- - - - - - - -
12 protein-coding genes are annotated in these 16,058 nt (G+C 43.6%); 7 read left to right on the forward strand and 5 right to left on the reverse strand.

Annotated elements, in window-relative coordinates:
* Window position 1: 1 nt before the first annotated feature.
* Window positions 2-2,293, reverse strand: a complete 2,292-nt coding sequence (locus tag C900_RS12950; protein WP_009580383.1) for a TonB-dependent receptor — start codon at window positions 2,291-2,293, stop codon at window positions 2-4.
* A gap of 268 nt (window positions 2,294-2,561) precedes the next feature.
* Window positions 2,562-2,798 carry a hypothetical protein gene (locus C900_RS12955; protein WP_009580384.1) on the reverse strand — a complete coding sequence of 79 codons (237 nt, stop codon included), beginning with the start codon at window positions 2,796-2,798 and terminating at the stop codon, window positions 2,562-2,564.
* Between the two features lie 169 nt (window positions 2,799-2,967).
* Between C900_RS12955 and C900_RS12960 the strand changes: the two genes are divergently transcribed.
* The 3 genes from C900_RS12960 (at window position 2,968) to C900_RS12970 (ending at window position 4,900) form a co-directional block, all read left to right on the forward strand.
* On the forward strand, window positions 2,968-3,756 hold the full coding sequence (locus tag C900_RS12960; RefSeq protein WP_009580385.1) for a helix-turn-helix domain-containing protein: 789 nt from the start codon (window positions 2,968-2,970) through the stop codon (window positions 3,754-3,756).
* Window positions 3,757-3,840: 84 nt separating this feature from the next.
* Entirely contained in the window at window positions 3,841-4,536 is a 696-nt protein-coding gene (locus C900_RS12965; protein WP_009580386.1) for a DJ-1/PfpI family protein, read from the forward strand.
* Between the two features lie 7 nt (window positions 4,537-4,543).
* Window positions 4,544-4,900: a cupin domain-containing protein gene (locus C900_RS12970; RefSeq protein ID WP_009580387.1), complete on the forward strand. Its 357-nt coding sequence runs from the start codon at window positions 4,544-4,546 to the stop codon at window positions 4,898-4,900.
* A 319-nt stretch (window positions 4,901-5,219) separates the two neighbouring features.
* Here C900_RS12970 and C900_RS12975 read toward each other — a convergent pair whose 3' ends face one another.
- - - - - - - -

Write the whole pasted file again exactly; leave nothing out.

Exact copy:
12 protein-coding genes are annotated in these 16,058 nt (G+C 43.6%); 7 read left to right on the forward strand and 5 right to left on the reverse strand.

Annotated elements, in window-relative coordinates:
* Window position 1: 1 nt before the first annotated feature.
* Window positions 2-2,293, reverse strand: a complete 2,292-nt coding sequence (locus tag C900_RS12950; protein WP_009580383.1) for a TonB-dependent receptor — start codon at window positions 2,291-2,293, stop codon at window positions 2-4.
* A gap of 268 nt (window positions 2,294-2,561) precedes the next feature.
* Window positions 2,562-2,798 carry a hypothetical protein gene (locus C900_RS12955; protein WP_009580384.1) on the reverse strand — a complete coding sequence of 79 codons (237 nt, stop codon included), beginning with the start codon at window positions 2,796-2,798 and terminating at the stop codon, window positions 2,562-2,564.
* Between the two features lie 169 nt (window positions 2,799-2,967).
* Between C900_RS12955 and C900_RS12960 the strand changes: the two genes are divergently transcribed.
* The 3 genes from C900_RS12960 (at window position 2,968) to C900_RS12970 (ending at window position 4,900) form a co-directional block, all read left to right on the forward strand.
* On the forward strand, window positions 2,968-3,756 hold the full coding sequence (locus tag C900_RS12960; RefSeq protein WP_009580385.1) for a helix-turn-helix domain-containing protein: 789 nt from the start codon (window positions 2,968-2,970) through the stop codon (window positions 3,754-3,756).
* Window positions 3,757-3,840: 84 nt separating this feature from the next.
* Entirely contained in the window at window positions 3,841-4,536 is a 696-nt protein-coding gene (locus C900_RS12965; protein WP_009580386.1) for a DJ-1/PfpI family protein, read from the forward strand.
* Between the two features lie 7 nt (window positions 4,537-4,543).
* Window positions 4,544-4,900: a cupin domain-containing protein gene (locus C900_RS12970; RefSeq protein ID WP_009580387.1), complete on the forward strand. Its 357-nt coding sequence runs from the start codon at window positions 4,544-4,546 to the stop codon at window positions 4,898-4,900.
* A 319-nt stretch (window positions 4,901-5,219) separates the two neighbouring features.
* Here C900_RS12970 and C900_RS12975 read toward each other — a convergent pair whose 3' ends face one another.